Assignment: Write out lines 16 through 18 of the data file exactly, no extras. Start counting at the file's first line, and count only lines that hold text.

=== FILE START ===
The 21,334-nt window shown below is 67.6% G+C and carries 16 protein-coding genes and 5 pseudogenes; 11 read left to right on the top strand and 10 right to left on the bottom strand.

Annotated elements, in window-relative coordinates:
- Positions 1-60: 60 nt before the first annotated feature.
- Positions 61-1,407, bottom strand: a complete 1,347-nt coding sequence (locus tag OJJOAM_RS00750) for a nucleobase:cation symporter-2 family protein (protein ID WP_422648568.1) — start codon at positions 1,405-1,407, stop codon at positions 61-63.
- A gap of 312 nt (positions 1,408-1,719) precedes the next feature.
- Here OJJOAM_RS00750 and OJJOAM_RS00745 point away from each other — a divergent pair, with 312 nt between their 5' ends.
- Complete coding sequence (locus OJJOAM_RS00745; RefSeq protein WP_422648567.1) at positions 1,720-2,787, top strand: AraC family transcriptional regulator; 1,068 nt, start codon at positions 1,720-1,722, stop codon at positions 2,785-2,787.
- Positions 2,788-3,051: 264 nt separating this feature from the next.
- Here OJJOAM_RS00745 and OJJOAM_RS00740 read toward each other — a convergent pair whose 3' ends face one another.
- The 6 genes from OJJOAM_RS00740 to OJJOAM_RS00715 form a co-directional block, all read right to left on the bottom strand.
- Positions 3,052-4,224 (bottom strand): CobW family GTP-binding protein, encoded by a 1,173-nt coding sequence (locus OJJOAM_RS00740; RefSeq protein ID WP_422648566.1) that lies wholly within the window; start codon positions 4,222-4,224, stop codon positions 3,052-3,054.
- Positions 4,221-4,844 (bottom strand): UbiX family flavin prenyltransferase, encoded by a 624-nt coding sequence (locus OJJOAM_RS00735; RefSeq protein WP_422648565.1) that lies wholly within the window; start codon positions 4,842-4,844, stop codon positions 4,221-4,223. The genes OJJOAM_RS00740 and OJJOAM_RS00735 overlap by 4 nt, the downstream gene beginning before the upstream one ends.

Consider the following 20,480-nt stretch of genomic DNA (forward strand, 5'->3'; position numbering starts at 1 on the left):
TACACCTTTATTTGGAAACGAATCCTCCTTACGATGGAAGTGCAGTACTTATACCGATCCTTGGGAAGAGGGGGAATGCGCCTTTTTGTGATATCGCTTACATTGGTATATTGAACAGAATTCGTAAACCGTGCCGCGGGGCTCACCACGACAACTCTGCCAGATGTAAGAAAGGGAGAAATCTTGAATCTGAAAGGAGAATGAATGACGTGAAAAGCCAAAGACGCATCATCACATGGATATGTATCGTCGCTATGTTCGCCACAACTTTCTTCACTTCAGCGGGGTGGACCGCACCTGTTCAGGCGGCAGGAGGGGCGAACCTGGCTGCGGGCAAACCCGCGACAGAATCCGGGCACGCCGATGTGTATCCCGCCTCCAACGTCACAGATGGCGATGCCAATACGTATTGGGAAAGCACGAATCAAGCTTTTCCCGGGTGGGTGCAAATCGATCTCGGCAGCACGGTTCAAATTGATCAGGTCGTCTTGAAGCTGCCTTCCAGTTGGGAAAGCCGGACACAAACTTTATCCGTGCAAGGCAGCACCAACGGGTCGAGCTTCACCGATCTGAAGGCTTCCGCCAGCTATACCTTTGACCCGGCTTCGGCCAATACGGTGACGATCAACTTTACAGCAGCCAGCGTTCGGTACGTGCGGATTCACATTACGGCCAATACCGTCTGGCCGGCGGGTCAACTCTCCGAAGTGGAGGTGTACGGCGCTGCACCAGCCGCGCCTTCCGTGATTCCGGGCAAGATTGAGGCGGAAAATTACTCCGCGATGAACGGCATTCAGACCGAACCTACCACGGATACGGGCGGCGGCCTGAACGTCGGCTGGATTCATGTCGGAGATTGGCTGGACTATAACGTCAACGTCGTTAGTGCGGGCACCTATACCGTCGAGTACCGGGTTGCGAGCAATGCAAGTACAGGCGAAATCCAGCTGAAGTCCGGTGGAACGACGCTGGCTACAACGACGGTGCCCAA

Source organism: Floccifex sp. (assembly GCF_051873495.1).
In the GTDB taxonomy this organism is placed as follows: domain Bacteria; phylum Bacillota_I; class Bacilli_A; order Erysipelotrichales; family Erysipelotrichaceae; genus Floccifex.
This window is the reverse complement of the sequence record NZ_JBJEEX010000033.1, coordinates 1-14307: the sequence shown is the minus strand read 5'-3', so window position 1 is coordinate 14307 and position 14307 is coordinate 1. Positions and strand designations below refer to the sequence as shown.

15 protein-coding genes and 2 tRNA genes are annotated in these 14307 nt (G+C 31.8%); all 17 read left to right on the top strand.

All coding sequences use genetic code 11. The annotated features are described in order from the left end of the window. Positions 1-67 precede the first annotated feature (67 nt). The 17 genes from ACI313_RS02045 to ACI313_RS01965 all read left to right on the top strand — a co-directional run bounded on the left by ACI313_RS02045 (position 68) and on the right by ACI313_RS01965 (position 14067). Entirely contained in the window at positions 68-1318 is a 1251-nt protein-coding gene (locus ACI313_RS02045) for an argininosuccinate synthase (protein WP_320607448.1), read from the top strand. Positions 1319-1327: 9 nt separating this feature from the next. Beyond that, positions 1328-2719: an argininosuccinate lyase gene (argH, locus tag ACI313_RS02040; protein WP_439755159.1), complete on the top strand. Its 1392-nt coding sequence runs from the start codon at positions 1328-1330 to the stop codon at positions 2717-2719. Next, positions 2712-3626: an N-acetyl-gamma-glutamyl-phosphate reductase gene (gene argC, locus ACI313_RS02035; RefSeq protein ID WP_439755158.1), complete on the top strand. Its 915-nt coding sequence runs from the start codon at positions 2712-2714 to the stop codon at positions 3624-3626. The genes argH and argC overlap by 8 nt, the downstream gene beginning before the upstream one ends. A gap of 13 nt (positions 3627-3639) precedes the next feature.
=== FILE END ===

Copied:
In the GTDB taxonomy this organism is placed as follows: domain Bacteria; phylum Bacillota_I; class Bacilli_A; order Erysipelotrichales; family Erysipelotrichaceae; genus Floccifex.
This window is the reverse complement of the sequence record NZ_JBJEEX010000033.1, coordinates 1-14307: the sequence shown is the minus strand read 5'-3', so window position 1 is coordinate 14307 and position 14307 is coordinate 1. Positions and strand designations below refer to the sequence as shown.

15 protein-coding genes and 2 tRNA genes are annotated in these 14307 nt (G+C 31.8%); all 17 read left to right on the top strand.